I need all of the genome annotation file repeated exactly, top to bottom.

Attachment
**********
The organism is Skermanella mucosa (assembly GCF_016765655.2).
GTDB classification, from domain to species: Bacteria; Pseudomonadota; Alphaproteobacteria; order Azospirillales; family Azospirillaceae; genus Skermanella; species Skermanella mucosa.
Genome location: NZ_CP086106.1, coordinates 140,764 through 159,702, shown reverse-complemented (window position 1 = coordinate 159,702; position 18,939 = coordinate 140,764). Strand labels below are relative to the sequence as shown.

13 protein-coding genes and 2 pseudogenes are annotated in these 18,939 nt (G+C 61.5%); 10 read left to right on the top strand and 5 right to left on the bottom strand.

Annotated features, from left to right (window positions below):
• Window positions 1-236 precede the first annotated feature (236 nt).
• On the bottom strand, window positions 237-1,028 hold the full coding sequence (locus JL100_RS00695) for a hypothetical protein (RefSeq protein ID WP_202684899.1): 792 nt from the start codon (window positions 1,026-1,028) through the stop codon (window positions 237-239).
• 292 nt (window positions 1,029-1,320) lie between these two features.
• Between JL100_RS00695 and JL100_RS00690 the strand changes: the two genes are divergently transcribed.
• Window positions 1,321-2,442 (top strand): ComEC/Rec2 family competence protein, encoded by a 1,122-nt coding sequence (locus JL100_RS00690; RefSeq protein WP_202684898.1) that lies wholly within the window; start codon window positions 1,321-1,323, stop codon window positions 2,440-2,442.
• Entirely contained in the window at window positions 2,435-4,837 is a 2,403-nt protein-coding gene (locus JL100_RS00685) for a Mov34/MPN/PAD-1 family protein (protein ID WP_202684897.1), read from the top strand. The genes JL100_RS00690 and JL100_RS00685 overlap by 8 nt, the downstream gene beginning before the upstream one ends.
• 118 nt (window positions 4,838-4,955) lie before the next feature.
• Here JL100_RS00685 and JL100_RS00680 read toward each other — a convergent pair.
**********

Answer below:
The organism is Skermanella mucosa (assembly GCF_016765655.2).
GTDB classification, from domain to species: Bacteria; Pseudomonadota; Alphaproteobacteria; order Azospirillales; family Azospirillaceae; genus Skermanella; species Skermanella mucosa.
Genome location: NZ_CP086106.1, coordinates 140,764 through 159,702, shown reverse-complemented (window position 1 = coordinate 159,702; position 18,939 = coordinate 140,764). Strand labels below are relative to the sequence as shown.

13 protein-coding genes and 2 pseudogenes are annotated in these 18,939 nt (G+C 61.5%); 10 read left to right on the top strand and 5 right to left on the bottom strand.

Annotated features, from left to right (window positions below):
• Window positions 1-236 precede the first annotated feature (236 nt).
• On the bottom strand, window positions 237-1,028 hold the full coding sequence (locus JL100_RS00695) for a hypothetical protein (RefSeq protein ID WP_202684899.1): 792 nt from the start codon (window positions 1,026-1,028) through the stop codon (window positions 237-239).
• 292 nt (window positions 1,029-1,320) lie between these two features.
• Between JL100_RS00695 and JL100_RS00690 the strand changes: the two genes are divergently transcribed.
• Window positions 1,321-2,442 (top strand): ComEC/Rec2 family competence protein, encoded by a 1,122-nt coding sequence (locus JL100_RS00690; RefSeq protein WP_202684898.1) that lies wholly within the window; start codon window positions 1,321-1,323, stop codon window positions 2,440-2,442.
• Entirely contained in the window at window positions 2,435-4,837 is a 2,403-nt protein-coding gene (locus JL100_RS00685) for a Mov34/MPN/PAD-1 family protein (protein ID WP_202684897.1), read from the top strand. The genes JL100_RS00690 and JL100_RS00685 overlap by 8 nt, the downstream gene beginning before the upstream one ends.
• 118 nt (window positions 4,838-4,955) lie before the next feature.
• Here JL100_RS00685 and JL100_RS00680 read toward each other — a convergent pair.